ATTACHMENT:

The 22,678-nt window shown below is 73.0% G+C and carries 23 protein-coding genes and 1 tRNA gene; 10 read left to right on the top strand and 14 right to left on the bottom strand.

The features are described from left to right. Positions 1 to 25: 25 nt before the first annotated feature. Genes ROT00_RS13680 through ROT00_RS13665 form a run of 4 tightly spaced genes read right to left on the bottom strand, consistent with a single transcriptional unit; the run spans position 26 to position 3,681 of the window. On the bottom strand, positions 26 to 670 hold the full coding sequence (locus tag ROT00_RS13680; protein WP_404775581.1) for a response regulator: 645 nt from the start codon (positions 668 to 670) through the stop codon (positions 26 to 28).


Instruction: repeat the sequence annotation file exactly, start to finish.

The 22,678-nt window shown below is 73.0% G+C and carries 23 protein-coding genes and 1 tRNA gene; 10 read left to right on the top strand and 14 right to left on the bottom strand.

The features are described from left to right. Positions 1 to 25: 25 nt before the first annotated feature. Genes ROT00_RS13680 through ROT00_RS13665 form a run of 4 tightly spaced genes read right to left on the bottom strand, consistent with a single transcriptional unit; the run spans position 26 to position 3,681 of the window. On the bottom strand, positions 26 to 670 hold the full coding sequence (locus tag ROT00_RS13680; protein WP_404775581.1) for a response regulator: 645 nt from the start codon (positions 668 to 670) through the stop codon (positions 26 to 28).